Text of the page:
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9yo DD still can't tell time, gets v upset

(24 Posts)
peeriebear Tue 05-Jul-11 21:21:08

Title says it all, really. DD1 had time- telling homework this week and still she just can not get it. She always asks us the time instead of trying to work it out; if I say "you tell me, have a look" she will simply not try and if I ask her to actually make the effort to have a go she gets angry. I have tried and tried to help her; she just can't do it. tonight she had a huge tearful tantrum over her homework because she simply has no understanding whatsoever of it, not even the digital clock sad This isn't something we've ignored over the years. Nothing has gone in.
She also struggles with spelling and written grammar, her handwriting is terrible and her reading is halting and slow. Bottom sets for english and maths. However she has a very creative and wide imagination, gets good grades for creative writing (where they don't mark down for poor writing/spelling), draws a lot, makes up games both on paper and with toys etc.
What on earth can we try next? School make all the right noises but I just don't feel like she is making any progress.

PGTip Tue 05-Jul-11 21:29:02

Had this with dc. We started with a big clock with big numbers and wrote a little 5 by the number 1, 10 by the number 2 etc. Also wrote 'PAST' on the 1-5 side and 'TO' on the 7-11 side. Spent a few days just going over 1 o'clock, 2 o'clock etc. Did this til they got it. Then moved on to half past the hour, took a little longer but got there. Then went to quarter past (started by saying 15 minutes past/to) and once they had all of that we mined on to 5 past, 10 past etc & 20 to, 10 to etc. It took at least a month. Also bought a watch from argos that had all the extras that we had drawn on the clock. HTH smile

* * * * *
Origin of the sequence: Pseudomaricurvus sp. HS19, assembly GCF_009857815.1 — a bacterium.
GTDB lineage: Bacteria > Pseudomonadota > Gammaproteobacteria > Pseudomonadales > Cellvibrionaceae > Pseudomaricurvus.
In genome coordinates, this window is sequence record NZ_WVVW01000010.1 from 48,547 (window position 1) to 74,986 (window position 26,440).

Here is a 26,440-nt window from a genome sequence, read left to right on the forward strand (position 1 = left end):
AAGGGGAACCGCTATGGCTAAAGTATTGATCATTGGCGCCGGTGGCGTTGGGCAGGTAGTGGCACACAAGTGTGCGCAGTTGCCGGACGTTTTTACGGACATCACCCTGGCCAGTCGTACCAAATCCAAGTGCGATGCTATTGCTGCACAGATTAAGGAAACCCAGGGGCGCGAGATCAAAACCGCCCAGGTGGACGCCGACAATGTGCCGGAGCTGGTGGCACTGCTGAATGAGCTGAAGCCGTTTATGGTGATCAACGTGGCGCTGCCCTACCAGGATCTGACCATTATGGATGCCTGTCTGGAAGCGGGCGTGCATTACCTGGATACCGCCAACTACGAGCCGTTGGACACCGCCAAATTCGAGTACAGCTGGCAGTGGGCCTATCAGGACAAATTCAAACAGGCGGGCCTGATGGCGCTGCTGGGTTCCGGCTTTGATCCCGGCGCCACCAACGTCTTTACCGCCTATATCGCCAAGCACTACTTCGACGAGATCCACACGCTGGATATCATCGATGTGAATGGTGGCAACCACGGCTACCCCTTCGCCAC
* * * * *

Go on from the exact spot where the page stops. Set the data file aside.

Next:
Tinkerisdead Tue 05-Jul-11 21:31:17

Hi I'm not really in a good position to give advice but I had to respond because I was exactly like this. I can remember at about 9 trying so hard to learn the time and I used to lash out because it seemed so obvious even little tots could do it.

Looking back I didn't understand fractions so people telling me a quarter to or a quarter past didn't make sense. Even now I can't work out 24 hour clock if something says say 19:10 I have to count from 1800 as I know that's 6.

I have maths gcse etc but fractions, negative numbers or long multiplication.

To learn the time I had to abandon the quarter hour concepts and work by counting minutes. I had pictures of clock faces to draw on too. What didn't help was people like my mum who says it's 'five and twenty to six' I couldn't add that up to take it off the hour.

Demiwave Tue 05-Jul-11 21:31:40

Sounds like she is showing sigans of dyslexia - I would make enquiries about having her properly assessed.

Demiwave Tue 05-Jul-11 21:32:00

sorry - signs not sigans

thisisyesterday Tue 05-Jul-11 21:32:10

i was like this. i was about 9 or 10 when my teacher sat me down and explained it AGAIN and i finally got it

the problem was, i just hadn't understood or couldn't comprehend, that each number on the clock had 2 different meanings. so, the clock they taught us on only had the hours on it. I had no idea that the number 1 also represented 5 minutes. iyswim?

with all the other things she struggles with though, has her teacher suggested anything? do you feel she may have some sort of special needs?

Tinkerisdead Tue 05-Jul-11 21:32:41

Sorry stupid phone. I meant I have a gcse in maths but struggled with those areas hugely.

mo3d Tue 05-Jul-11 21:34:36